The piston will travel to a retracted position limited by screw 66. The screw includes a stop plate 68 which will contact a portion of piston 22 to stop it at any desired preselected position, depending on the volume of liquid desired to be drawn into liquid holding cavity 32 during each stroke between the fully depressed and the retracted piston positions. Once the piston begins its travel toward the retracted position from the fully depressed position, notch 62 will pass out of communication with port 64 thereby again causing creation of a gas-tight seal along the outer surface of the piston guide shaft 60.

A number of the components described herein are similar in operation in dispensing liquor from the apparatus as described in my U.S. Pat. No. 4,157,772, and the description of those common components, including a hand-held dispenser gun and its actuation of the solenoid being incorporated herein by reference. Although the assembly of the invention has been described in use combined with a hand-held dispensing gun, other dispensers may be used. For example, automatic liquid dispensers utilizing the same equipment, and in which a predetermined amount of liquid is to be dispensed may be used with any type of actuation of the solenoid valve described herein. In addition, according to a preferred embodiment, any solenoid actuating system to be utilized with the improved assembly of the invention will create a current in the solenoid coil only for a time sufficient to retract solenoid plunger 40 and thereafter be automatically terminated. With such a relatively short energizing of the solenoid and with automatic termination, there will be no dependence of the system on how long an operator depresses a button on a dispenser gun, or how long any solenoid actuating means is depressed or closed. Thus, because of the automatic feature for maintaining solenoid plunger retraction according to the invention, once retraction has been initiated by the solenoid, precise functioning of the dispensing apparatus will occur. It will also be evident that because of the improvement of the solenoid apparatus not involving additional switching or substantial additional components, overall assembly simplification is achieved and maintenance problems are reduced. Other components or modification of those described herein within the purview of the invention will be evident to those skilled in the art.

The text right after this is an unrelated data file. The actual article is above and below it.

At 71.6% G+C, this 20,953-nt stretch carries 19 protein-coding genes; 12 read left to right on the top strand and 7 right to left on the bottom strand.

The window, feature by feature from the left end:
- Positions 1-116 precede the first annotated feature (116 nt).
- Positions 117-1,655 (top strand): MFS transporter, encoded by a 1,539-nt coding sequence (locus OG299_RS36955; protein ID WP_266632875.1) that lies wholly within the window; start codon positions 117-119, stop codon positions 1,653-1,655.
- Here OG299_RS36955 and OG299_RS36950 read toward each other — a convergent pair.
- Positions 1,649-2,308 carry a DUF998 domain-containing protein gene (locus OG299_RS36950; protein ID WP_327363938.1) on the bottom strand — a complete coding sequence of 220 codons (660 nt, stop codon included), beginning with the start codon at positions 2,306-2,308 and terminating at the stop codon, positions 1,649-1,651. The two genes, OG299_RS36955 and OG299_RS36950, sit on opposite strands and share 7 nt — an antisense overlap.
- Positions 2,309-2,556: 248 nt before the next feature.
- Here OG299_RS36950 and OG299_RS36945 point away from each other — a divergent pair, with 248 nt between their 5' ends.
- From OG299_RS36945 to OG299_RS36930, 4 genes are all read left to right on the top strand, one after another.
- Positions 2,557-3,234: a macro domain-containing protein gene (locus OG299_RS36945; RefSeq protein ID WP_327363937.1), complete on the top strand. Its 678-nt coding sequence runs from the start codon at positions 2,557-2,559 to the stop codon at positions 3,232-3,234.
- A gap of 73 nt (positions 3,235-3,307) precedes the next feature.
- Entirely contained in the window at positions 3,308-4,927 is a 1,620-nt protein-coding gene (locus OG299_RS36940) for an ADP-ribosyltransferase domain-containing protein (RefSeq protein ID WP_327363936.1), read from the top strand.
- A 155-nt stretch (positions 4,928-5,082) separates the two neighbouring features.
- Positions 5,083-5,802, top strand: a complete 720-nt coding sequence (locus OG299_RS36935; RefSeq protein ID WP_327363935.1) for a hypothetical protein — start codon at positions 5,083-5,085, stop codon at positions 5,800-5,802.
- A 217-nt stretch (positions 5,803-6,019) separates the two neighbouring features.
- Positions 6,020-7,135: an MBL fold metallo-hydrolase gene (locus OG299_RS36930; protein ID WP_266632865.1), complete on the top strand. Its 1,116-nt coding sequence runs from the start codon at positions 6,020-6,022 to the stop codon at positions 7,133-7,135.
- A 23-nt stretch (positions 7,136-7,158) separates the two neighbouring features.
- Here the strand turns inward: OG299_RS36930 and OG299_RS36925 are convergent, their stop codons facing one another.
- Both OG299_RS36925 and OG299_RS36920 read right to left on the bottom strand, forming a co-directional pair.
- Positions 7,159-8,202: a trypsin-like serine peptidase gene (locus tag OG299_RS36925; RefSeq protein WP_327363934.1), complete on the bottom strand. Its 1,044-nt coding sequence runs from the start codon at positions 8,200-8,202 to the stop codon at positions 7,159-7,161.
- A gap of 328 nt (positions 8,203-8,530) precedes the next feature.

1. In a liquid dispenser in which liquid is alternately and selectively displaced from and drawn into a reservoir by a piston being driven therein between a first position in which the volume of said reservoir is expanded, and a second position in which said volume is contracted, said piston being urged to said first position by a piston biasing spring, and forced to said second position by pressurized gas in a chamber exposed to said piston, an improved assembly comprising:

a gas inlet for introducing pressurized gas into said chamber,
a first and a second outlet for releasing gas from said chamber,
a solenoid assembly having a solenoid plunger exposed to pressurized gas in said chamber, moveable between a first position for closing said gas inlet and a second position for closing said second outlet, and having a seat surface exposed to said second outlet,
plunger biasing means for urging said plunger to said first position,
solenoid means for moving said plunger to said second position and switching means cooperating therewith for momentarily energizing said solenoid means,
said second outlet having an oversized recess exposed in said chamber to said plunger seat surface and communicating to atmospheric pressure through said second outlet, said recess having an area exposed to said plunger seat surface sufficient to maintain said plunger in said second position by overcoming said plunger biasing means when said chamber is pressurized, and
closure means cooperating with said piston for maintaining said first outlet closed until said piston has substantially reached said second position, whereby said first outlet is opened, the gas pressure in said chamber is released, and said plunger is returned to said first position by said biasing means.

2. The assembly of claim 1 including a dispenser for said liquid and means for actuating said solenoid assembly.

3. The assembly of claim 1 wherein said second gas outlet comprises a substantially flat surfaced seat for creating a substantial gas seal with said plunger seat surface when said plunger is in said second position, a gas outlet port having a first cross-section area, and wherein said recess comprises a cavity defined between said flat surfaced seat and said gas outlet port and having a second cross-section area, said second cross-section area being larger than said first cross-section area.

4. The assembly of claim 1 wherein the area of said recess exposed to said seat surface is at least about 0.150 inch.

5. An assembly of claim 1 wherein said piston includes an elongated guide rod extending through said first outlet, said guide rod having a notch adjacent an end thereof opposite said piston, and said first outlet having gas sealing means cooperating with said guide rod for maintaining a substantial gas seal between said first outlet and said rod except at said notch.

6. The assembly of claim 5 wherein said notch is exposed at said first outlet where said piston has reached said second position.

7. The assembly of claim 1 including adjustable means for selectively varying the distance between said first and second position of said piston.

8. The assembly of claim 7 wherein said adjustable means comprises a screw member having a stop thereon exposed in said chamber for contacting said piston when said piston has reached said first position.

Referenced Cited
U.S. Patent Documents
3853245 December 1974 Branch et al.
3979023 September 7, 1976 Hartley
4157772 June 12, 1979 Carse
Patent History
Patent number: 4467943
Type: Grant
Filed: Jul 15, 1982
Date of Patent: Aug 28, 1984
Inventor: Clifford C. Carse (Boulder City, NV)
Primary Examiner: Joseph J. Rolla
Assistant Examiner: G. Pyryt
Law Firm: Seiler, Quirk & Tratos
Application Number: 6/398,775